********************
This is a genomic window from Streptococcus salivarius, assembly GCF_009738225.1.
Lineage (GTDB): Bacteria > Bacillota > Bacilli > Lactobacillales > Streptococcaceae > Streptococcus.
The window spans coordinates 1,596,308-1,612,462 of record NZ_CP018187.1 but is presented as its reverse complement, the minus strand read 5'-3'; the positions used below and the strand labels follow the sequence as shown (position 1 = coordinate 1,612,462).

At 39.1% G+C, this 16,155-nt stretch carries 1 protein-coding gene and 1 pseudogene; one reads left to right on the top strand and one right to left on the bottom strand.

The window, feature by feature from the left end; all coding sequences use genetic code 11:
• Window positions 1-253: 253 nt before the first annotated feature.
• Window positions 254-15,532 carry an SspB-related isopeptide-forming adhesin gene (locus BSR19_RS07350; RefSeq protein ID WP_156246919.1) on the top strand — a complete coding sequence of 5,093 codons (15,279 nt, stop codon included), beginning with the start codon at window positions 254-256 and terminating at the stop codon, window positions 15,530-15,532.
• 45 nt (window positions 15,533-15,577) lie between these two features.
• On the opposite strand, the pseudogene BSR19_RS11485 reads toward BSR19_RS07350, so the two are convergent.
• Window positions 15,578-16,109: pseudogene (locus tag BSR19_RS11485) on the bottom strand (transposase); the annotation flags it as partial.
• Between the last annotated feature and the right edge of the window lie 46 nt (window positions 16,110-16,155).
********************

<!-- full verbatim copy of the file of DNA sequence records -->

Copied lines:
This is a genomic window from Streptococcus salivarius, assembly GCF_009738225.1.
Lineage (GTDB): Bacteria > Bacillota > Bacilli > Lactobacillales > Streptococcaceae > Streptococcus.
The window spans coordinates 1,596,308-1,612,462 of record NZ_CP018187.1 but is presented as its reverse complement, the minus strand read 5'-3'; the positions used below and the strand labels follow the sequence as shown (position 1 = coordinate 1,612,462).

At 39.1% G+C, this 16,155-nt stretch carries 1 protein-coding gene and 1 pseudogene; one reads left to right on the top strand and one right to left on the bottom strand.

The window, feature by feature from the left end; all coding sequences use genetic code 11:
• Window positions 1-253: 253 nt before the first annotated feature.
• Window positions 254-15,532 carry an SspB-related isopeptide-forming adhesin gene (locus BSR19_RS07350; RefSeq protein ID WP_156246919.1) on the top strand — a complete coding sequence of 5,093 codons (15,279 nt, stop codon included), beginning with the start codon at window positions 254-256 and terminating at the stop codon, window positions 15,530-15,532.
• 45 nt (window positions 15,533-15,577) lie between these two features.
• On the opposite strand, the pseudogene BSR19_RS11485 reads toward BSR19_RS07350, so the two are convergent.
• Window positions 15,578-16,109: pseudogene (locus tag BSR19_RS11485) on the bottom strand (transposase); the annotation flags it as partial.
• Between the last annotated feature and the right edge of the window lie 46 nt (window positions 16,110-16,155).